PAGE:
A seven-member panel of the Québec Court of Appeal (QCA) recently rendered an important decision regarding the civil and administrative jurisdiction of the Court of Québec (CQ), a provincial court. The decision follows a reference submitted to the QCA by the Québec government in the wake of a legal proceeding filed by judges of the Superior Court of Québec (QSC) contesting the jurisdiction of the CQ. In its decision, the QCA examined (i) the constitutional limits on the civil monetary jurisdiction of provincially appointed courts; and (ii) the scope of administrative review by such courts. The decision, released on September 12, 2019, is expected to trigger legislative changes in Québec within the coming year.

The Civil Monetary Jurisdiction of the CQ

Unlike the provincial courts of other provinces, the CQ has long had broad civil jurisdiction. Since January 1, 2016, the CQ has had exclusive jurisdiction over civil claims of less than $85,000. As a comparison, the Alberta Provincial Court has jurisdiction for civil disputes not exceeding $50,000, and in other provinces the provincial courts have jurisdiction over matters far below that amount (between $25,000 and $10,000). In July 2017, the Chief Justice and the Senior Associate and Associate Chief Justices of the QSC filed proceedings to challenge the breadth of the CQ’s exclusive jurisdiction, asserting that it violated the constitutionally guaranteed jurisdiction of the QSC. The QSC is a federally appointed court under the Constitution Act, 1867, with jurisdiction based on that of the royal superior courts of England.

In August 2017, the Québec government referred the matter directly to the QCA. In its decision, the QCA analyzed historical data and expert evidence regarding the structure of the Québec judiciary prior to Confederation, current statistical data and the current statutory landscape in Québec and in other Canadian provinces. The QCA held that the Constitution requires that all substantial civil disputes be adjudicated by the QSC. It further held that the breadth of the jurisdiction of the CQ presently exceeds this substantiality threshold.

However, the QCA did not decide what the threshold ought to be and chose to leave that precise determination to the Québec government, though it noted that the limit must currently be between $55,000 and $70,000. The QCA suspended the effect of its opinion for one year to allow Québec’s National Assembly to fashion the appropriate amendments to the Code of Civil Procedure. The QCA also held that all decisions that have already been rendered by the CQ or that will be rendered in the coming year are to be considered valid.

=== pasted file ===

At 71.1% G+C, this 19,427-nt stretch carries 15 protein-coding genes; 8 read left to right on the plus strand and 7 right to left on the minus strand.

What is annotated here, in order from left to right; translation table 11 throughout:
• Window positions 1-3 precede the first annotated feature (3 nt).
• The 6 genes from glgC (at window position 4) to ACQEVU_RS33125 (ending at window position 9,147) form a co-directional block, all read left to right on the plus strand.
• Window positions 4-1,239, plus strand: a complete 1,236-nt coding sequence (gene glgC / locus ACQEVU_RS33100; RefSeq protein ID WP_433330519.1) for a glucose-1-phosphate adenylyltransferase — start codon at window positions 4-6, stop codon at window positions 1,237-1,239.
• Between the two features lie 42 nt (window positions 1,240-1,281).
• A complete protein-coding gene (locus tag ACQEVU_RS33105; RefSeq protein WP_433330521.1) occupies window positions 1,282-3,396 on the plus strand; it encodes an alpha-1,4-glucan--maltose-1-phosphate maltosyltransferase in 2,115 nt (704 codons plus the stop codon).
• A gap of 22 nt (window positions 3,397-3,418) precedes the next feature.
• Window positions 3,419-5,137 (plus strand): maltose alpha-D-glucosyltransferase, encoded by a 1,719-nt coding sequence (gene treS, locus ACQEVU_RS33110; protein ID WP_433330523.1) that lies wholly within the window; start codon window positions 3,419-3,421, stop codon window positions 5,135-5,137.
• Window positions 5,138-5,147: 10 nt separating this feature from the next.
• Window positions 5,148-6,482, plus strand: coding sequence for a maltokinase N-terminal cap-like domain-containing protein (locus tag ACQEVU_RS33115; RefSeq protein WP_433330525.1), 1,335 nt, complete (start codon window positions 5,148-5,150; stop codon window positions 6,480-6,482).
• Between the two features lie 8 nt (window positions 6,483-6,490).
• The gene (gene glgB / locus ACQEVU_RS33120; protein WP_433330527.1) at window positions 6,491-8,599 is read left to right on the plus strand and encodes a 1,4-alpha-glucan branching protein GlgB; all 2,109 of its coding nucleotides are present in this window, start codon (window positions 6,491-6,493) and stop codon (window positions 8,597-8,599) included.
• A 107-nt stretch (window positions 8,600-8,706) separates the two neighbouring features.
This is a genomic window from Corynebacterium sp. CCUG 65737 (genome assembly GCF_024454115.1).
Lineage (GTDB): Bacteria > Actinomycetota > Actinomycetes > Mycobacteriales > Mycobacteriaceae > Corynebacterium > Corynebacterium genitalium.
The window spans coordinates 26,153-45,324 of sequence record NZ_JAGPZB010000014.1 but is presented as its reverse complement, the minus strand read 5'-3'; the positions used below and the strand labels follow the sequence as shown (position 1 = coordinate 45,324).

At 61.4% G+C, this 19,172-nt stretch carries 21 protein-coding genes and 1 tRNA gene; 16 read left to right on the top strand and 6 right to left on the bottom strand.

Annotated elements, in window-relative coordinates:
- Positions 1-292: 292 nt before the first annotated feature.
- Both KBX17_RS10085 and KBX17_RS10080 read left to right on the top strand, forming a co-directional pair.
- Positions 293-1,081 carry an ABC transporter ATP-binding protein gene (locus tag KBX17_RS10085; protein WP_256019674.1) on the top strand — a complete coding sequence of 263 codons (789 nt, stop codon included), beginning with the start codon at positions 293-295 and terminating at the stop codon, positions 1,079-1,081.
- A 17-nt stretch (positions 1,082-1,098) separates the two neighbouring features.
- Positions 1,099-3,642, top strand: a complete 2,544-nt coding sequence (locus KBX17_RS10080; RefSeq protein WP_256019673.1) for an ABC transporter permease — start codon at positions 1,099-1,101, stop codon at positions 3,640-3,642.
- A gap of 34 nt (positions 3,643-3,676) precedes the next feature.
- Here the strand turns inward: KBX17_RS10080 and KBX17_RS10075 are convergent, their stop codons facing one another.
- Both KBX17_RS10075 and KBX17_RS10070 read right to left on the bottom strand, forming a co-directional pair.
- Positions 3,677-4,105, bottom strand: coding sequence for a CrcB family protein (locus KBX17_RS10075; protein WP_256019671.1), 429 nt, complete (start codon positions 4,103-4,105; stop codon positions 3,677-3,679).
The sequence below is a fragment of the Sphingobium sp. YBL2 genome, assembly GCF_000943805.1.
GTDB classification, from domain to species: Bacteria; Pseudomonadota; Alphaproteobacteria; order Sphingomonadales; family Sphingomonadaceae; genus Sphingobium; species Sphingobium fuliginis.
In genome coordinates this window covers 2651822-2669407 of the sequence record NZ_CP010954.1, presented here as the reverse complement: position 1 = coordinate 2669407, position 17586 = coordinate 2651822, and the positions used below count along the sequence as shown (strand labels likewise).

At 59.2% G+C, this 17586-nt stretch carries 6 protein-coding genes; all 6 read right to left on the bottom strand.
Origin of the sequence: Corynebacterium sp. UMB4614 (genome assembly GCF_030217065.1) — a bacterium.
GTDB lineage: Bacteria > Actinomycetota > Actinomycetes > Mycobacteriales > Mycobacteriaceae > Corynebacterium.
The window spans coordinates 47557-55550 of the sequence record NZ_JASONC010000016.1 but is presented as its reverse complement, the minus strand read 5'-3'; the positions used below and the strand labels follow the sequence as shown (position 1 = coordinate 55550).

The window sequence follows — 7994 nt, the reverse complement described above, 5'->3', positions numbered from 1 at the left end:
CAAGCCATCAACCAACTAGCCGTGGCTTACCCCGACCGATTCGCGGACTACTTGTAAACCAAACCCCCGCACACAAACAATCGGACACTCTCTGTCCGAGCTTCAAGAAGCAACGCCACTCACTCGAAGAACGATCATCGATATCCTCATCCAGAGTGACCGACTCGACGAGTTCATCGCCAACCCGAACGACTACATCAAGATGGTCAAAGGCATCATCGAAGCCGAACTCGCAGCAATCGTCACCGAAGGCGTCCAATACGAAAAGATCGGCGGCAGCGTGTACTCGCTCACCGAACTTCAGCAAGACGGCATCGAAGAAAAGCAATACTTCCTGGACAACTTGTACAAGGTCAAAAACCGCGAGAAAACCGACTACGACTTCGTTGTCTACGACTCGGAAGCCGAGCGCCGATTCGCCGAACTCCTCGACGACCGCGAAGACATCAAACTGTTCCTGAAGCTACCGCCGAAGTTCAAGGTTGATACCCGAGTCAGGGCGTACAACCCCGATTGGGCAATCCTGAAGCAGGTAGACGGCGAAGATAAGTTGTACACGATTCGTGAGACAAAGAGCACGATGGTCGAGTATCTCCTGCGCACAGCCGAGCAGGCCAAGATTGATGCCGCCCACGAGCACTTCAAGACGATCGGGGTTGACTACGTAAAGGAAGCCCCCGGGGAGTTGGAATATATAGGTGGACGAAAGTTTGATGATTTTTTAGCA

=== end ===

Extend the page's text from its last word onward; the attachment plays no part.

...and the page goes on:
Despite the one-year suspension, the decision creates uncertainties that may need to be addressed by the Québec courts in the future, including in respect of civil proceedings of a value between $70,000 and $85,000 (at the least) which will not be completed in the coming year. Such proceedings may apparently inevitably need to be transferred to the QSC. In our view, the questions of whether this transfer can occur prior to the expiration of the one-year suspension in certain circumstances or whether new proceedings of a value exceeding $70,000 can already be filed with the QSC remain to be further clarified by the courts. The decision may also be appealed to the Supreme Court of Canada (SCC). If it is not appealed, the National Assembly will have to act quickly to address the QCA’s decision. The federal government may also wish to appoint new judges to help manage the civil caseload of the QSC, which will increase as a result of the QCA’s decision.

Administrative Review by the CQ

The QCA also examined the administrative law jurisdiction of the CQ. In Québec, various provincial statutes provide that decisions of administrative decision-makers can be appealed to the CQ (i.e., a “statutory appeal”). Over the years, the case law has confirmed that the CQ must, when it decides a statutory appeal, adopt the same deferential approach used by the QSC in the context of judicial review.

While the QCA confirmed that statutory appeals are now functionally analogous to judicial review, it noted that the application of a deferential standard is warranted by binding precedent. The QCA further confirmed that the administrative jurisdiction of the CQ does not breach the Constitution as long as the QSC ultimately retains the power to review the administrative decision by way of a judicial review of the CQ’s decision.

Therefore, as the law currently stands, a litigant may be required to undergo a functionally equivalent process twice: first in the context of a statutory appeal before the CQ and then in the context of a judicial review before the QSC. In its decision, the QCA expressly noted that neither party had presented evidence that this duplication made the possibility of judicial review in the QSC theoretical (thereby violating the jurisdiction of the QSC). Such constitutional argument therefore remains open for determination if any litigant were to gather the appropriate evidence.

That being said, the QCA’s decision may not be the last word on statutory appeals in 2019. The SCC is expected to render three important administrative law decisions in the coming months (Minister of Citizenship and Immigration v Vavilov; Bell Canada v Attorney General of Canada; National Football League v Attorney General of Canada). In the course of the hearings, which were held in December 2018, numerous interveners (including the Attorney General of Québec and the amici curiae) submitted that the SCC should limit the deferential approach to judicial review proceedings and overturn its application in the context of statutory appeals.